E has done the route a few times and tells me that there's a downhill coming up, just ahead where the trees start. There is indeed and as I run down what feels like miles, all I can think is that this is going to make me cry on the way back. At the bottom, I completely miss the clear stream of water flooding across the road and get wet feet.

From here, the path zig-zags through fields. There's some running, some walking and I start thinking about when I might start see the front runners coming back. I decide that if I can get to ten miles I will be happy, a little target met.

Target met. Just before the wee wee woods (not me....) and the turn up to the village, the fast guys start coming back towards me. God, they're good, still flying over the ground after nearly twenty three miles.

I dint know how I'd feel about the pure out and back, that I'd get to see every single runner. But it's brilliant. I suppose it might be different if there's a volume of runners passing in both directions, but there's only me and E behind me. There's one slight disadvantage though. You know that feeling when you see another runner - especially one you know - coming towards you - and you absolutely *have* to check your form, up the pace? I got over that feeling pretty rapidly!

It felt like almost everyone wanted to say well done, congratulations, keep going. Or to offer high fives and hugs. I lost count of how many people called out to me by name, do I really know that many people in this special little world?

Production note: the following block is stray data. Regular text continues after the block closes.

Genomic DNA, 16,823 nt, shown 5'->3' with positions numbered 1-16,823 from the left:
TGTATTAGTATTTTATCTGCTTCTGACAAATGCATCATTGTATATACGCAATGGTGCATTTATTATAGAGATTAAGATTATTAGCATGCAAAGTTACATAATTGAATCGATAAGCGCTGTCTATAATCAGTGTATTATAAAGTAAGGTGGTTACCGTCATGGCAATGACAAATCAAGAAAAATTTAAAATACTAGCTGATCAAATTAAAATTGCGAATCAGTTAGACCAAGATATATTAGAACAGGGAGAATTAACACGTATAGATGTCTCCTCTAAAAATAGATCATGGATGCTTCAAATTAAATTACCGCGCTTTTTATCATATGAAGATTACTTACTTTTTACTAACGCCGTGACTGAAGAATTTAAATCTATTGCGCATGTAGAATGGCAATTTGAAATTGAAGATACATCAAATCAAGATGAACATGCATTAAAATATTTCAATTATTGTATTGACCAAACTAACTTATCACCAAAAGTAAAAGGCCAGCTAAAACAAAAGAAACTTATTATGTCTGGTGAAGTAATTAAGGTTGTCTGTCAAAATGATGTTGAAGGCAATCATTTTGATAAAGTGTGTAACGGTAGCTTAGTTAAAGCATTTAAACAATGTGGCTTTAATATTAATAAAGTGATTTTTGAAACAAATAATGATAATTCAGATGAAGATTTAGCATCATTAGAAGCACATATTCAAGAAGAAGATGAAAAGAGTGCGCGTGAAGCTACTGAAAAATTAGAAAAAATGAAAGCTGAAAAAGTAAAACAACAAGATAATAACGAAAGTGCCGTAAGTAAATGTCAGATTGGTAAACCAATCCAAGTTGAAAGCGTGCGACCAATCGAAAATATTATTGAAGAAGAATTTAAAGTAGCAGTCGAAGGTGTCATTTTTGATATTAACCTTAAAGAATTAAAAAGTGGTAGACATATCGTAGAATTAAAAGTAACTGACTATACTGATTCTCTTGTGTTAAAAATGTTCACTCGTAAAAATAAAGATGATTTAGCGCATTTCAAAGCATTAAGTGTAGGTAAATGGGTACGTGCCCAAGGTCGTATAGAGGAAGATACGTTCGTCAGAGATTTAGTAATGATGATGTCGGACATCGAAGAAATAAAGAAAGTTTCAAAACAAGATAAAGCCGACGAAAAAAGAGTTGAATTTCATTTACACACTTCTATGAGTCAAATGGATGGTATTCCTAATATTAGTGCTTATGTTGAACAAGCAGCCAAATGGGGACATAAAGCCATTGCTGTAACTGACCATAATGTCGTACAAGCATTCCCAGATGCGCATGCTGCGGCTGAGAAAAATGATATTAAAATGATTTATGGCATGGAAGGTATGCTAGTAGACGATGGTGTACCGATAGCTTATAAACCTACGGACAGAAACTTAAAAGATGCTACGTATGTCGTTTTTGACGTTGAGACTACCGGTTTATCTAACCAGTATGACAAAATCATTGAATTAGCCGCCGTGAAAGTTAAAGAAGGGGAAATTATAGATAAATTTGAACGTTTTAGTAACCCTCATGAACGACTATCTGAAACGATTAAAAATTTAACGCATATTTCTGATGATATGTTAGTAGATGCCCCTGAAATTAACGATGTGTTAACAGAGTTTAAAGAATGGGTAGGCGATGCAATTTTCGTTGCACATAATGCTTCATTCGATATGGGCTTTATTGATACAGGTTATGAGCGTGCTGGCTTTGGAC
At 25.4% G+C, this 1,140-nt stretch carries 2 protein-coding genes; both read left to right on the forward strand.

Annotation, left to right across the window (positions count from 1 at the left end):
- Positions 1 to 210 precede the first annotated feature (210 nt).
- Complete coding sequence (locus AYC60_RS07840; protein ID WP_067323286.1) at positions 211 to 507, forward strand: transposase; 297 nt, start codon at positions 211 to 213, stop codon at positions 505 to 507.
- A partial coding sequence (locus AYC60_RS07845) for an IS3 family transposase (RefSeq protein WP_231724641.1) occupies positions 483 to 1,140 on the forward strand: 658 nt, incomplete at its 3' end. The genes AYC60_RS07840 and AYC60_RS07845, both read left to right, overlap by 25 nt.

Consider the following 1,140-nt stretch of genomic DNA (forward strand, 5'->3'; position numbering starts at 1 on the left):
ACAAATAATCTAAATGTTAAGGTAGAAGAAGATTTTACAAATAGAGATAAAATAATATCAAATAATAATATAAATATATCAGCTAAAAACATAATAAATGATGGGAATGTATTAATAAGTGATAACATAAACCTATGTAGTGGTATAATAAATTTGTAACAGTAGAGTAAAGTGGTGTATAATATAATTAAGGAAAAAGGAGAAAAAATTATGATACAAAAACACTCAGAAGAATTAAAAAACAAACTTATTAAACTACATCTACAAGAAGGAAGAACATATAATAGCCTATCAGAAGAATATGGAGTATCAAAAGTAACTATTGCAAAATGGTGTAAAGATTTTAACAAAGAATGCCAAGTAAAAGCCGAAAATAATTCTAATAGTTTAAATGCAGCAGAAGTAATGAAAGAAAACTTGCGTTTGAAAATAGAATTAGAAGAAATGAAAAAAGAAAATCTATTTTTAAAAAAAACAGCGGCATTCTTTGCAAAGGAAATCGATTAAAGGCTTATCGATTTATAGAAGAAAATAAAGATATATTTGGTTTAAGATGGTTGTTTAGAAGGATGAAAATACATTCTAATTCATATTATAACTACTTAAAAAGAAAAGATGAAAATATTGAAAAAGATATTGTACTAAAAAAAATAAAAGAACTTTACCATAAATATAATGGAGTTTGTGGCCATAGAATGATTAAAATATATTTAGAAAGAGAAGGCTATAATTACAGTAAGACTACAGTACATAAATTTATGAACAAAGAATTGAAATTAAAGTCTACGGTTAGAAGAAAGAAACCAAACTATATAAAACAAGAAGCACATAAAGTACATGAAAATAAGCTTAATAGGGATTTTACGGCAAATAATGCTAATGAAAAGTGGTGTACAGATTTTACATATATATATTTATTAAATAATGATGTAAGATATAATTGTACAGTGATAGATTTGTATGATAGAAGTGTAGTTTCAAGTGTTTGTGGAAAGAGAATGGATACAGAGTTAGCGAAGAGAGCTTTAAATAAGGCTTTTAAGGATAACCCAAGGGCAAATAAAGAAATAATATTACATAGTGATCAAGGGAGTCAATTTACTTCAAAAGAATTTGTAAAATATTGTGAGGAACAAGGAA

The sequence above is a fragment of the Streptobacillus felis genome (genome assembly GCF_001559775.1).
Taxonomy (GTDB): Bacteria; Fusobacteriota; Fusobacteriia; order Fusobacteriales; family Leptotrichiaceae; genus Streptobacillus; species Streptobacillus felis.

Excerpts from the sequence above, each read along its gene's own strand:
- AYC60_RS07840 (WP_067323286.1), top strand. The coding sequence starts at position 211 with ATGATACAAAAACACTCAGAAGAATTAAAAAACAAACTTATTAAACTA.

There are a lot of double take looks as well. It's not until past thirteen miles that E gives in to a fit of giggles and tells me just how much colour has streaked across my face. A quick look in the forward facing phone camera and I'm laughing just as much. It isn't a delicate smudge around the hairline, more an extra from casualty or a very bad glam rocker, inch wide streaks of bright red down my jaws and covering one entire eye socket. I have a selfie; I'm not sharing it.

The fallen tree after Drumoak is evil, two separate branches to be stepped over, it's good stretching. There is mud and more puddles, less clean than the first. I'm heard to mutter that if I wanted to run cross country, I wouldn't have entered an ultra.

The miles stretch out, the oncoming runners thin out and eventually we pass Ray heading back from the halfway point. (The Halfpint point is depleted this year with neither Halfpint nor flapjack, normality will have to be resumed next year, it's just Not Right). Carol runs out to meet us, fizzing with excitement, how are we, what do we need?